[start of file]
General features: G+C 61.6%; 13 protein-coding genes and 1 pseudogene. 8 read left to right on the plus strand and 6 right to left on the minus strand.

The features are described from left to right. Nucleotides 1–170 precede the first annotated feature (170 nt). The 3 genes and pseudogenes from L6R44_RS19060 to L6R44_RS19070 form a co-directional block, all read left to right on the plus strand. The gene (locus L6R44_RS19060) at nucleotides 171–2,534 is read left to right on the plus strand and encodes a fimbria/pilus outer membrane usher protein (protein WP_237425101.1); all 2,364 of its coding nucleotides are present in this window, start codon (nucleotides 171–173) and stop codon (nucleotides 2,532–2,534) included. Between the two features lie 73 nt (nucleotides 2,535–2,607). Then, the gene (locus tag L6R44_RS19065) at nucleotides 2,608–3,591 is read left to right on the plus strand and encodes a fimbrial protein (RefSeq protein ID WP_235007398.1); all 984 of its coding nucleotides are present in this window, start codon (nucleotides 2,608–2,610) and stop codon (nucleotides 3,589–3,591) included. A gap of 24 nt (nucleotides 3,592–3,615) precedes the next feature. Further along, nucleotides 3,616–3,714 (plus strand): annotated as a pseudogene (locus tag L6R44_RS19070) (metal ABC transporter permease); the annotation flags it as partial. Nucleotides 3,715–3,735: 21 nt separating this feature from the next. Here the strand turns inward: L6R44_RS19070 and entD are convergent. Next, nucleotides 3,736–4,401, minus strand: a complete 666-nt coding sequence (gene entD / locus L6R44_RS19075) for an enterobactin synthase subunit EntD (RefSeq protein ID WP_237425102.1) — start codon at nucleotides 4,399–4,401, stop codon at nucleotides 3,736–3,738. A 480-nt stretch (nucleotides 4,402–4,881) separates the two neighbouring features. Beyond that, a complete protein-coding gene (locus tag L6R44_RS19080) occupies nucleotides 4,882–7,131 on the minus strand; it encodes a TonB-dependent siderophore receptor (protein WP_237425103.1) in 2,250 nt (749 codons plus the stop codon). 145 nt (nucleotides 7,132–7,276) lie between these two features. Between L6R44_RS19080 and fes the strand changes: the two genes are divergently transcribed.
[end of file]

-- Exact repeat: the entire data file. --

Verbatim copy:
General features: G+C 61.6%; 13 protein-coding genes and 1 pseudogene. 8 read left to right on the plus strand and 6 right to left on the minus strand.

The features are described from left to right. Nucleotides 1–170 precede the first annotated feature (170 nt). The 3 genes and pseudogenes from L6R44_RS19060 to L6R44_RS19070 form a co-directional block, all read left to right on the plus strand. The gene (locus L6R44_RS19060) at nucleotides 171–2,534 is read left to right on the plus strand and encodes a fimbria/pilus outer membrane usher protein (protein WP_237425101.1); all 2,364 of its coding nucleotides are present in this window, start codon (nucleotides 171–173) and stop codon (nucleotides 2,532–2,534) included. Between the two features lie 73 nt (nucleotides 2,535–2,607). Then, the gene (locus tag L6R44_RS19065) at nucleotides 2,608–3,591 is read left to right on the plus strand and encodes a fimbrial protein (RefSeq protein ID WP_235007398.1); all 984 of its coding nucleotides are present in this window, start codon (nucleotides 2,608–2,610) and stop codon (nucleotides 3,589–3,591) included. A gap of 24 nt (nucleotides 3,592–3,615) precedes the next feature. Further along, nucleotides 3,616–3,714 (plus strand): annotated as a pseudogene (locus tag L6R44_RS19070) (metal ABC transporter permease); the annotation flags it as partial. Nucleotides 3,715–3,735: 21 nt separating this feature from the next. Here the strand turns inward: L6R44_RS19070 and entD are convergent. Next, nucleotides 3,736–4,401, minus strand: a complete 666-nt coding sequence (gene entD / locus L6R44_RS19075) for an enterobactin synthase subunit EntD (RefSeq protein ID WP_237425102.1) — start codon at nucleotides 4,399–4,401, stop codon at nucleotides 3,736–3,738. A 480-nt stretch (nucleotides 4,402–4,881) separates the two neighbouring features. Beyond that, a complete protein-coding gene (locus tag L6R44_RS19080) occupies nucleotides 4,882–7,131 on the minus strand; it encodes a TonB-dependent siderophore receptor (protein WP_237425103.1) in 2,250 nt (749 codons plus the stop codon). 145 nt (nucleotides 7,132–7,276) lie between these two features. Between L6R44_RS19080 and fes the strand changes: the two genes are divergently transcribed.